How a dump backup works

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A dump backup writes file system data from disk to tape using a predefined process. You can back up a volume, a qtree, or a subtree that is neither an entire volume nor an entire qtree.

The following table describes the process that ONTAP uses to back up the object indicated by the dump path:

Stage Action

1

For less than full volume or full qtree backups, ONTAP traverses directories to identify the files to be backed up. If you are backing up an entire volume or qtree, ONTAP combines this stage with Stage 2.

2

For a full volume or full qtree backup, ONTAP identifies the directories in the volumes or qtrees to be backed up.

3

ONTAP writes the directories to tape.

4

ONTAP writes the files to tape.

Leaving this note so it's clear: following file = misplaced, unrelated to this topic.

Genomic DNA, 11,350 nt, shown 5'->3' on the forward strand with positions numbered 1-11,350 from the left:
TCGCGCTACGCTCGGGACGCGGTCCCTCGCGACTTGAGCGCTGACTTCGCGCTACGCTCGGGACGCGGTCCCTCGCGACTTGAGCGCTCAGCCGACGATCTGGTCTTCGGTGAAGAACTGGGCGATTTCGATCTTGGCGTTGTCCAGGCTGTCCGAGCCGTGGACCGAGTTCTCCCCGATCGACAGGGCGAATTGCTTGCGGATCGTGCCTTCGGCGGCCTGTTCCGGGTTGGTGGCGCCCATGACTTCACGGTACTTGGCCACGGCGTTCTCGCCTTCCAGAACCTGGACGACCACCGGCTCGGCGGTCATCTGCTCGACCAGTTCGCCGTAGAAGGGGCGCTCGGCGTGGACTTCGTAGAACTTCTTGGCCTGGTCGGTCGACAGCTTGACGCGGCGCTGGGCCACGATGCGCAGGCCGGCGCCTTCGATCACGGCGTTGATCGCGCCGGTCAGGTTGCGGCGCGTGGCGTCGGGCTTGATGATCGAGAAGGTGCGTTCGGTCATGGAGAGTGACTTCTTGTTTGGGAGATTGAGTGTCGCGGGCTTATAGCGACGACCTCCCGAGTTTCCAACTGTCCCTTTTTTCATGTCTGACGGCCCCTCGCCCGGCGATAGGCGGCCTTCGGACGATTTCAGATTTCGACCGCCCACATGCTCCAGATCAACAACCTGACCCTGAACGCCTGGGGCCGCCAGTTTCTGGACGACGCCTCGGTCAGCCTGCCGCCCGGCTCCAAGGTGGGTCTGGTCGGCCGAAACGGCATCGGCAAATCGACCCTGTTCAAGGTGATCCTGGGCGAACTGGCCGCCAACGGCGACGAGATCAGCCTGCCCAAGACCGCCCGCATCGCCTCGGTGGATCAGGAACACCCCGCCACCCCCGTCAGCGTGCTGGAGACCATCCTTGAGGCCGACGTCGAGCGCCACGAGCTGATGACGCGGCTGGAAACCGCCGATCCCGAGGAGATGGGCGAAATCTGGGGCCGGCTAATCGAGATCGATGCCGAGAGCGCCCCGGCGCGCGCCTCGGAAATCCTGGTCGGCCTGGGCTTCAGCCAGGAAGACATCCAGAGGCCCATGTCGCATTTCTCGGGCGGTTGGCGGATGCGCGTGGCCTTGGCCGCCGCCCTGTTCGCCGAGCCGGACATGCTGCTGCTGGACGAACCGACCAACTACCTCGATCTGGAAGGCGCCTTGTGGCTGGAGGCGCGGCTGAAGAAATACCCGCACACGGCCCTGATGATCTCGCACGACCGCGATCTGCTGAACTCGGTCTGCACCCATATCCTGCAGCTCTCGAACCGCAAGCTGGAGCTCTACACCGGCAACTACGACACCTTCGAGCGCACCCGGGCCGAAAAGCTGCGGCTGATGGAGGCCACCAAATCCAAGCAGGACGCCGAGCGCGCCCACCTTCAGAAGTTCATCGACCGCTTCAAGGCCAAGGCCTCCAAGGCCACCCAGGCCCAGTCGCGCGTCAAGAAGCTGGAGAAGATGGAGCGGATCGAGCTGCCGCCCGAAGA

5

ONTAP writes the ACL information (if applicable) to tape.

The dump backup uses a Snapshot copy of your data for the backup. Therefore, you do not have to take the volume offline before initiating the backup.

The dump backup names each Snapshot copy it creates as snapshot_for_backup.n, where n is an integer starting at 0. Each time the dump backup creates a Snapshot copy, it increments the integer by 1. The integer is reset to 0 after the storage system is rebooted. After the backup operation is completed, the dump engine deletes this Snapshot copy.

When ONTAP performs multiple dump backups simultaneously, the dump engine creates multiple Snapshot copies. For example, if ONTAP is running two dump backups simultaneously, you find the following Snapshot copies in the volumes from which data is being backed up: snapshot_for_backup.0 and snapshot_for_backup.1.

Note

When you are backing up from a Snapshot copy, the dump engine does not create an additional Snapshot copy.